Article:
Vaccines to treat cancer possible by 2030, say BioNTech founders

According to Uur Ahin and Zlem Türeci, the mRNA Covid vaccination technology may be used to help eradicate cancer cells.

According to the husband and wife duo behind one of the most popular Covid vaccinations of the pandemic, cancer-specific vaccines may be accessible by the end of the decade.

The German company BioNTech, established by Uur Ahin and Zlem Türeci, collaborated with Pfizer to produce the ground-breaking mRNA Covid vaccine. They claimed to have achieved advancements that have increased their hope for the development of cancer vaccines in the next years.

Prof. Türeci explained how the mRNA technology at the core of BioNTech's Covid vaccine might be repurposed such that it primed the immune system to fight cancer cells instead of invading coronaviruses in an interview with the BBC's Sunday with Laura Kuenssberg.

When asked if cancer vaccines based on mRNA may be accessible "before 2030," Prof. Sahin said that they might be.

The genetic code for the Covid virus's largely innocuous spike proteins is transported into the body by an mRNA Covid vaccination. Cells take up the instructions and produce the spike protein. The immune system's antibodies and other defenses are subsequently given instructions by these proteins, known as antigens, on what to look for and fight.

According to Türeci, chief medical officer of BioNTech, the immune system may be stimulated in the same way to look for and eliminate cancer cells. The vaccine contains genetic instructions for cancer antigens, which are proteins that cover the surfaces of tumor cells, rather than information that detects viruses.

Prior to the pandemic, BioNTech was developing mRNA cancer vaccines; however, in response to the global emergency, the company switched to producing Covid vaccinations. The business is currently testing a number of cancer vaccinations. The Pfizer/BioNTech vaccine, which is comparable to the Moderna Covid injection, was developed and is successful, according to Türeci, and "gives back to our cancer effort."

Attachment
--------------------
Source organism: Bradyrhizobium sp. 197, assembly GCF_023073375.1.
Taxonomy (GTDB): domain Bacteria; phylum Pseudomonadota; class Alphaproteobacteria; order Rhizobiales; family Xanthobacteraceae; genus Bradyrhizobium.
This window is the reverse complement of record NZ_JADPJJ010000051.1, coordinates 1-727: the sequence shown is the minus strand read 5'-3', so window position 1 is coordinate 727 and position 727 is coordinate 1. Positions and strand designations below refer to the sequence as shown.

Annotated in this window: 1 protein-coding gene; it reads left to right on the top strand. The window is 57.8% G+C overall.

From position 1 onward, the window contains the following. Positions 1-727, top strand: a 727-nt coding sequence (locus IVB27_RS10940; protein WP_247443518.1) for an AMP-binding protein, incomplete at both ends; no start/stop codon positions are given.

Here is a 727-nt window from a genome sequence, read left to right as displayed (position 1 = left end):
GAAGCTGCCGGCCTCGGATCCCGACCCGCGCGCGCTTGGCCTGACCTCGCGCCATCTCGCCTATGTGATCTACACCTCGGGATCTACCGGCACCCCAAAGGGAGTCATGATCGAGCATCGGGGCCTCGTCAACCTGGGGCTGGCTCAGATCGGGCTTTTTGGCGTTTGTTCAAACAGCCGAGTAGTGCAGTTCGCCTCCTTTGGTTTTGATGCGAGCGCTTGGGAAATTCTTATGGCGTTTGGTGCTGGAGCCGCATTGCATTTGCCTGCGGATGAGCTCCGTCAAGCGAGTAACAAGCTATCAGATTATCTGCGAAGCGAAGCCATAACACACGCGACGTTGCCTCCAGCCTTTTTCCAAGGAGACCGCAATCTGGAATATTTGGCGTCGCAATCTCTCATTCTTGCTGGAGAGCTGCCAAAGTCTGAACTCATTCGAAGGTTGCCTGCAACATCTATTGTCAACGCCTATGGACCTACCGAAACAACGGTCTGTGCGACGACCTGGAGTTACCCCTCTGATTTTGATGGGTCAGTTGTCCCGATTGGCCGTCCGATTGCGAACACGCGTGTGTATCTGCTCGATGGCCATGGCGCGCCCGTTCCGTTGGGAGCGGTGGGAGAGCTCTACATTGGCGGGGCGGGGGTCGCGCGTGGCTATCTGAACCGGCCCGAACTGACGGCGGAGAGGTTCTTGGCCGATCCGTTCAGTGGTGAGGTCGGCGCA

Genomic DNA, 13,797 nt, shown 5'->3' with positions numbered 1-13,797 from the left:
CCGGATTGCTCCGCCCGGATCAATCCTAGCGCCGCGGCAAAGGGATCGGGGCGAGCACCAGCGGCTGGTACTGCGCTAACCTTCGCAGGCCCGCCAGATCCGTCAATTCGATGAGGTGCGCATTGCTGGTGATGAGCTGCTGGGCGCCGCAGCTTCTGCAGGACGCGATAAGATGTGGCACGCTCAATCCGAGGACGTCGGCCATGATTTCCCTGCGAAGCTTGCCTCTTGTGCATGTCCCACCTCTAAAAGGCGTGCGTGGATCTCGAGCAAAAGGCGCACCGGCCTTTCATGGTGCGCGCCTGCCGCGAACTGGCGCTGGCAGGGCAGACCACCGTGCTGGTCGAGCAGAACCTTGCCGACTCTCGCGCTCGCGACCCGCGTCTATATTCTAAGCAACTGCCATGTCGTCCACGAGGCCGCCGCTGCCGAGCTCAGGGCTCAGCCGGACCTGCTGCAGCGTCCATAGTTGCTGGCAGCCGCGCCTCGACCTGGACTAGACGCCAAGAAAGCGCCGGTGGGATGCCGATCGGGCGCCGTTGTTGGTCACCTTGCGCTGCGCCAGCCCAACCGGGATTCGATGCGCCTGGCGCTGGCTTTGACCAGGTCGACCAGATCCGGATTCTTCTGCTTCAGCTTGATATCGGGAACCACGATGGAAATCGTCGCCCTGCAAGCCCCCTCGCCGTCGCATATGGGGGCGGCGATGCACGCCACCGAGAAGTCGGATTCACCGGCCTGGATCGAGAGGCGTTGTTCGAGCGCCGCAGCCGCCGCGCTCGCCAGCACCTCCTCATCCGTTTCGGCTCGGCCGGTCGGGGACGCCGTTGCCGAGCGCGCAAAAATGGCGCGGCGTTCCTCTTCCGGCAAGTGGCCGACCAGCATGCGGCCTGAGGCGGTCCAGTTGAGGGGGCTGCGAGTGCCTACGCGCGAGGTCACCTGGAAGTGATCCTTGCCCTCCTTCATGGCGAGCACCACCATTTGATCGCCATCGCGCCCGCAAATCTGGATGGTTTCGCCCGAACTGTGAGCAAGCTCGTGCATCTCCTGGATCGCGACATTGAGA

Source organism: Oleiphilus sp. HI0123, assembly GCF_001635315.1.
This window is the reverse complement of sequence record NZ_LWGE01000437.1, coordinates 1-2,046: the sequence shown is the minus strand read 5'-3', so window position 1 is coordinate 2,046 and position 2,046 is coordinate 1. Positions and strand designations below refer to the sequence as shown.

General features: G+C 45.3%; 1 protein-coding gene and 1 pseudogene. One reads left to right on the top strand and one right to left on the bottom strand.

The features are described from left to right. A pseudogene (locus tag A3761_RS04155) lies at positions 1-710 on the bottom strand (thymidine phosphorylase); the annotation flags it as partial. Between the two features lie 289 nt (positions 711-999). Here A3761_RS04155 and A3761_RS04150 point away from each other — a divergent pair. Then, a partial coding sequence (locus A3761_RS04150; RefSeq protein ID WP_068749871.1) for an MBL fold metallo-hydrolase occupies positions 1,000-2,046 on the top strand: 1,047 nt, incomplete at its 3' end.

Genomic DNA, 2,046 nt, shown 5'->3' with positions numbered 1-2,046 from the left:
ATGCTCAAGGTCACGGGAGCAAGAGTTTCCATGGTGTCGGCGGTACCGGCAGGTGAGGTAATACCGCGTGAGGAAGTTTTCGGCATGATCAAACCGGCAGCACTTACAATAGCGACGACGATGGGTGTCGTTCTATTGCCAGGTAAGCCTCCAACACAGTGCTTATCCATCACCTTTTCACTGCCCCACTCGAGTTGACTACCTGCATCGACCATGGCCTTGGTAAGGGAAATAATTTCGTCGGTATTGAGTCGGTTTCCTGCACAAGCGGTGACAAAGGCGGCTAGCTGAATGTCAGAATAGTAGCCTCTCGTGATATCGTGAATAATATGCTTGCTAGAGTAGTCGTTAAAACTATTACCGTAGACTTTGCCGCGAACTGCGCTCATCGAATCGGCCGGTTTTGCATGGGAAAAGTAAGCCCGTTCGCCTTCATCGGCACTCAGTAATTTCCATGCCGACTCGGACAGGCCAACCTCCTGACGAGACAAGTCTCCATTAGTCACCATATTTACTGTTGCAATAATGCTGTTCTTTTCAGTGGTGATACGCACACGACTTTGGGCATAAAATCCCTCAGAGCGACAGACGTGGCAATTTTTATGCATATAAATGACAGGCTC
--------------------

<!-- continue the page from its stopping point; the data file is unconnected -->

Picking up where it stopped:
There are significant obstacles in the way of the German company's efforts to create therapies for melanoma, bowel cancer, and other cancer types. Making a vaccination that targets only the cancer cells and leaves healthy tissues unaffected is particularly challenging since the cancer cells that make up tumours can be laced with a wide range of various proteins.

In addition to learning how to produce mRNA vaccines more quickly during the pandemic, Türeci informed Kuenssberg, BioNTech also gained a better understanding of how people's immune systems reacted to mRNA. The Covid shot's intensive research and quick deployment had also aided medical regulators in figuring out how to authorize the vaccinations. This will undoubtedly speed up the development of our cancer vaccine, she continued.

Türeci, however, remained wary about the project. As scientists, we're always cautious to predict that cancer will be cured, she added. "We've made a lot of progress, and we'll keep working on it,"

Moderna said in August that it was suing BioNTech and its business partner, US pharmaceutical behemoth Pfizer, for violating the company's Covid-19 vaccine patent.

When questioned about it, Sahin responded, "Our innovations are unique. We developed this form of medicine after 20 years of research, and we will fight to protect our intellectual property.

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